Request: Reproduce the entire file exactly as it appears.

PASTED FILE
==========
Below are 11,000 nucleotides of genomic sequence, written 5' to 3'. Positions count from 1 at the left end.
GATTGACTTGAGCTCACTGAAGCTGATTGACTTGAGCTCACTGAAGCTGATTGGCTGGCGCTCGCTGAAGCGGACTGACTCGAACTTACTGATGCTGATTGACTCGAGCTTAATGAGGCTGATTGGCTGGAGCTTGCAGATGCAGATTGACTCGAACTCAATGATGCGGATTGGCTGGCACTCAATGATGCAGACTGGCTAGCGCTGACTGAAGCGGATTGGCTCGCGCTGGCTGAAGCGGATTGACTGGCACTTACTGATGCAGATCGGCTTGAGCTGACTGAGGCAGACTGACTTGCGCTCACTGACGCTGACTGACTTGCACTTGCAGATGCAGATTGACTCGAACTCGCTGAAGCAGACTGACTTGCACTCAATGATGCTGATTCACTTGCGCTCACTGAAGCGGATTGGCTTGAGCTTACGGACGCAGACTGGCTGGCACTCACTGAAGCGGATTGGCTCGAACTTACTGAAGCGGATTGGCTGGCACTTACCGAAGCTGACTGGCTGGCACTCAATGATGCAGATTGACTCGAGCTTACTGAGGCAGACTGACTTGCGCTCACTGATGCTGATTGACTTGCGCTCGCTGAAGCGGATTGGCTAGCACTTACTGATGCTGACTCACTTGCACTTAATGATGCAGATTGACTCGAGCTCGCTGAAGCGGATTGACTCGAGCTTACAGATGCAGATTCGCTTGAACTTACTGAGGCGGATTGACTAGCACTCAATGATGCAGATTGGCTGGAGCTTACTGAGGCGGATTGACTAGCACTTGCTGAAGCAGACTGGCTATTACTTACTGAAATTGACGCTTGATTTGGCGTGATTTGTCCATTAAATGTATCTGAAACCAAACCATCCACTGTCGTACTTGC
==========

Below are 11,000 nucleotides of genomic sequence, written 5' to 3'. Positions count from 1 at the left end.
GATTGACTTGAGCTCACTGAAGCTGATTGACTTGAGCTCACTGAAGCTGATTGGCTGGCGCTCGCTGAAGCGGACTGACTCGAACTTACTGATGCTGATTGACTCGAGCTTAATGAGGCTGATTGGCTGGAGCTTGCAGATGCAGATTGACTCGAACTCAATGATGCGGATTGGCTGGCACTCAATGATGCAGACTGGCTAGCGCTGACTGAAGCGGATTGGCTCGCGCTGGCTGAAGCGGATTGACTGGCACTTACTGATGCAGATCGGCTTGAGCTGACTGAGGCAGACTGACTTGCGCTCACTGACGCTGACTGACTTGCACTTGCAGATGCAGATTGACTCGAACTCGCTGAAGCAGACTGACTTGCACTCAATGATGCTGATTCACTTGCGCTCACTGAAGCGGATTGGCTTGAGCTTACGGACGCAGACTGGCTGGCACTCACTGAAGCGGATTGGCTCGAACTTACTGAAGCGGATTGGCTGGCACTTACCGAAGCTGACTGGCTGGCACTCAATGATGCAGATTGACTCGAGCTTACTGAGGCAGACTGACTTGCGCTCACTGATGCTGATTGACTTGCGCTCGCTGAAGCGGATTGGCTAGCACTTACTGATGCTGACTCACTTGCACTTAATGATGCAGATTGACTCGAGCTCGCTGAAGCGGATTGACTCGAGCTTACAGATGCAGATTCGCTTGAACTTACTGAGGCGGATTGACTAGCACTCAATGATGCAGATTGGCTGGAGCTTACTGAGGCGGATTGACTAGCACTTGCTGAAGCAGACTGGCTATTACTTACTGAAATTGACGCTTGATTTGGCGTGATTTGTCCATTAAATGTATCTGAAACCAAACCATCCACTGTCGTACTTGC